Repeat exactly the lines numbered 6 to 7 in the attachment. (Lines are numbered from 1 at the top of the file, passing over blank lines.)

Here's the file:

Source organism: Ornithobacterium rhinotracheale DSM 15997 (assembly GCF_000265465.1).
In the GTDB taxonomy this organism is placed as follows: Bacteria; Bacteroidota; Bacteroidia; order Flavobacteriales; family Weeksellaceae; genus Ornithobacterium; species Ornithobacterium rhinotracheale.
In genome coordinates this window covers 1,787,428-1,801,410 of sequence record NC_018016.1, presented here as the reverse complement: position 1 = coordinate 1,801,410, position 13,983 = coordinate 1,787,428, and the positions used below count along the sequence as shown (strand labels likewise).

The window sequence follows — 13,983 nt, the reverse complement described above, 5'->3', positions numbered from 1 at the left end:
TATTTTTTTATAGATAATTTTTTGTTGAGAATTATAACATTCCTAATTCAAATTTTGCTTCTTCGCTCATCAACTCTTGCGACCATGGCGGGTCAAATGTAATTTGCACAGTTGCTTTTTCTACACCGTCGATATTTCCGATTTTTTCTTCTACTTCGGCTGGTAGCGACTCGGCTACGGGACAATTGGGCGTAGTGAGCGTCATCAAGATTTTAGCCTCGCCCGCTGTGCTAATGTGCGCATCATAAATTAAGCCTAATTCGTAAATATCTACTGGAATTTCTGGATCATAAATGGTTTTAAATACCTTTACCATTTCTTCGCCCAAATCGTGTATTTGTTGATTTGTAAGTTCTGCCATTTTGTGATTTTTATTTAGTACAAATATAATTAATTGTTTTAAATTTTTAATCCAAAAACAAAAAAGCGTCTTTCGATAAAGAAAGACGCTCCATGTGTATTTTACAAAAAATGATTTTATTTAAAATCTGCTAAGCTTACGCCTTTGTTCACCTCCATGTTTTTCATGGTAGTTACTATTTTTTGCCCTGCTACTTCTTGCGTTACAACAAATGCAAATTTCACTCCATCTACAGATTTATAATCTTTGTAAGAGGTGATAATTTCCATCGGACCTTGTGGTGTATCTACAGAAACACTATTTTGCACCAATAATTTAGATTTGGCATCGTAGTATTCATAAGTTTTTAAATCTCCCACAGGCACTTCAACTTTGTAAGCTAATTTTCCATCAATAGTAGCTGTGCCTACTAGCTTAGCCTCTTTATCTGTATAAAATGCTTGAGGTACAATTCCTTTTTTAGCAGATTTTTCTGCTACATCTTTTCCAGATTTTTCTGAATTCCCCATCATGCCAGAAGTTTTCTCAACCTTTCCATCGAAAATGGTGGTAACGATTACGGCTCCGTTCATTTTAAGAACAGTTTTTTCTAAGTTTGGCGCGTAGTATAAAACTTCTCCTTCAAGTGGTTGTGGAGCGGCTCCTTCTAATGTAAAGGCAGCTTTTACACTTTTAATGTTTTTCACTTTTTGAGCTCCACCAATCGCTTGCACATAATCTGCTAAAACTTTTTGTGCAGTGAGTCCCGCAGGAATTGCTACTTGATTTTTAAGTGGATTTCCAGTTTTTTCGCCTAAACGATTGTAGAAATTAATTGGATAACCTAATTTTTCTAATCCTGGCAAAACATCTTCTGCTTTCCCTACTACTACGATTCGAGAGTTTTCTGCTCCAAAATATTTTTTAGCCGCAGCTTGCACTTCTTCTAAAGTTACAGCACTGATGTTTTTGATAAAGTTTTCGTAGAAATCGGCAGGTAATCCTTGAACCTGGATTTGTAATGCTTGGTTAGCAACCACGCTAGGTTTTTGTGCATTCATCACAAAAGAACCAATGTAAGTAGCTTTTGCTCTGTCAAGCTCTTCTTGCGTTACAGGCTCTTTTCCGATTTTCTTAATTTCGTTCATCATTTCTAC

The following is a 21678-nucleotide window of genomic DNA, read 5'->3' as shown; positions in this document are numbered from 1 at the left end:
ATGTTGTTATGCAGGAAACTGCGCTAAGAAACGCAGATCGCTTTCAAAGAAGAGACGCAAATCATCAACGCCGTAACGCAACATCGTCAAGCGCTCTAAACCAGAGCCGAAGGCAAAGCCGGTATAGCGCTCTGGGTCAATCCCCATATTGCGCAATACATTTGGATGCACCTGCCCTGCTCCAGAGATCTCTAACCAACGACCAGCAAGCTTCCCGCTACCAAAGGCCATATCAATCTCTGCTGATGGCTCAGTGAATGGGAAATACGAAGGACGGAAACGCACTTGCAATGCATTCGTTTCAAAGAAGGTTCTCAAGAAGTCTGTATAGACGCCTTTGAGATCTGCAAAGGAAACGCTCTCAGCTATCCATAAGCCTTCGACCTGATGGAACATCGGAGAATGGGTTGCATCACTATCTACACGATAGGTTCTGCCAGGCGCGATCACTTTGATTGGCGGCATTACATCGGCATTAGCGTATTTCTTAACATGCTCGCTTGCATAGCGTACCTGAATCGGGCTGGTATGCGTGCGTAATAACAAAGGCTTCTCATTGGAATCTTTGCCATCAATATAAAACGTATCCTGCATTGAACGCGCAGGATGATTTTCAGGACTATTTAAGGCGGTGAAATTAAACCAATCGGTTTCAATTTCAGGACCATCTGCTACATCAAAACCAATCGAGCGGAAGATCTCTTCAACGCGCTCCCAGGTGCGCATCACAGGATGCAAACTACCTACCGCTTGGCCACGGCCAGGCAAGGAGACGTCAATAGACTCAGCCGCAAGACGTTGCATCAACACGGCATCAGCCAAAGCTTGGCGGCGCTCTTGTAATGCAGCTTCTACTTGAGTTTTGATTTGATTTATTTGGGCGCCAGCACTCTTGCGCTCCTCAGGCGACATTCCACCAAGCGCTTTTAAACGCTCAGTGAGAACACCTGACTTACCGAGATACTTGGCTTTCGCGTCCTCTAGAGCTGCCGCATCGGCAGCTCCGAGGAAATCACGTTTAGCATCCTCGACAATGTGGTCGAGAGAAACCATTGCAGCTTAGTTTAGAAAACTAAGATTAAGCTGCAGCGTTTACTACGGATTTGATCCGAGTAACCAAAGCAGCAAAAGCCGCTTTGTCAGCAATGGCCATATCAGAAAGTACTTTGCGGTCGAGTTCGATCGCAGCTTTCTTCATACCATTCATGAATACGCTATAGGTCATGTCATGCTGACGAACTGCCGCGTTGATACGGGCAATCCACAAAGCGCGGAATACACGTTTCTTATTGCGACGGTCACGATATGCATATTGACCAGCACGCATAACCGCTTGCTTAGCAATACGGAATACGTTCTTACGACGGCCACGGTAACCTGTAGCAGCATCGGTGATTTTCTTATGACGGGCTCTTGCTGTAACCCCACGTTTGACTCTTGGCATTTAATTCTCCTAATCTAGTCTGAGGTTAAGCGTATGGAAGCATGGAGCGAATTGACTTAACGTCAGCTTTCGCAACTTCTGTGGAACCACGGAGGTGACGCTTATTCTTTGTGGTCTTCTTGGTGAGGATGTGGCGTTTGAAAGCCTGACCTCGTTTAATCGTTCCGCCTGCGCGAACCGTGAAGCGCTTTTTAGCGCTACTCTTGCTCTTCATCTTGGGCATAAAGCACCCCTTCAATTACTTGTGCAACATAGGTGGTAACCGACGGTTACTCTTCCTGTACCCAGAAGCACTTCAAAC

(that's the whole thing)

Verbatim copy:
The following is a 21678-nucleotide window of genomic DNA, read 5'->3' as shown; positions in this document are numbered from 1 at the left end:
ATGTTGTTATGCAGGAAACTGCGCTAAGAAACGCAGATCGCTTTCAAAGAAGAGACGCAAATCATCAACGCCGTAACGCAACATCGTCAAGCGCTCTAAACCAGAGCCGAAGGCAAAGCCGGTATAGCGCTCTGGGTCAATCCCCATATTGCGCAATACATTTGGATGCACCTGCCCTGCTCCAGAGATCTCTAACCAACGACCAGCAAGCTTCCCGCTACCAAAGGCCATATCAATCTCTGCTGATGGCTCAGTGAATGGGAAATACGAAGGACGGAAACGCACTTGCAATGCATTCGTTTCAAAGAAGGTTCTCAAGAAGTCTGTATAGACGCCTTTGAGATCTGCAAAGGAAACGCTCTCAGCTATCCATAAGCCTTCGACCTGATGGAACATCGGAGAATGGGTTGCATCACTATCTACACGATAGGTTCTGCCAGGCGCGATCACTTTGATTGGCGGCATTACATCGGCATTAGCGTATTTCTTAACATGCTCGCTTGCATAGCGTACCTGAATCGGGCTGGTATGCGTGCGTAATAACAAAGGCTTCTCATTGGAATCTTTGCCATCAATATAAAACGTATCCTGCATTGAACGCGCAGGATGATTTTCAGGACTATTTAAGGCGGTGAAATTAAACCAATCGGTTTCAATTTCAGGACCATCTGCTACATCAAAACCAATCGAGCGGAAGATCTCTTCAACGCGCTCCCAGGTGCGCATCACAGGATGCAAACTACCTACCGCTTGGCCACGGCCAGGCAAGGAGACGTCAATAGACTCAGCCGCAAGACGTTGCATCAACACGGCATCAGCCAAAGCTTGGCGGCGCTCTTGTAATGCAGCTTCTACTTGAGTTTTGATTTGATTTATTTGGGCGCCAGCACTCTTGCGCTCCTCAGGCGACATTCCACCAAGCGCTTTTAAACGCTCAGTGAGAACACCTGACTTACCGAGATACTTGGCTTTCGCGTCCTCTAGAGCTGCCGCATCGGCAGCTCCGAGGAAATCACGTTTAGCATCCTCGACAATGTGGTCGAGAGAAACCATTGCAGCTTAGTTTAGAAAACTAAGATTAAGCTGCAGCGTTTACTACGGATTTGATCCGAGTAACCAAAGCAGCAAAAGCCGCTTTGTCAGCAATGGCCATATCAGAAAGTACTTTGCGGTCGAGTTCGATCGCAGCTTTCTTCATACCATTCATGAATACGCTATAGGTCATGTCATGCTGACGAACTGCCGCGTTGATACGGGCAATCCACAAAGCGCGGAATACACGTTTCTTATTGCGACGGTCACGATATGCATATTGACCAGCACGCATAACCGCTTGCTTAGCAATACGGAATACGTTCTTACGACGGCCACGGTAACCTGTAGCAGCATCGGTGATTTTCTTATGACGGGCTCTTGCTGTAACCCCACGTTTGACTCTTGGCATTTAATTCTCCTAATCTAGTCTGAGGTTAAGCGTATGGAAGCATGGAGCGAATTGACTTAACGTCAGCTTTCGCAACTTCTGTGGAACCACGGAGGTGACGCTTATTCTTTGTGGTCTTCTTGGTGAGGATGTGGCGTTTGAAAGCCTGACCTCGTTTAATCGTTCCGCCTGCGCGAACCGTGAAGCGCTTTTTAGCGCTACTCTTGCTCTTCATCTTGGGCATAAAGCACCCCTTCAATTACTTGTGCAACATAGGTGGTAACCGACGGTTACTCTTCCTGTACCCAGAAGCACTTCAAAC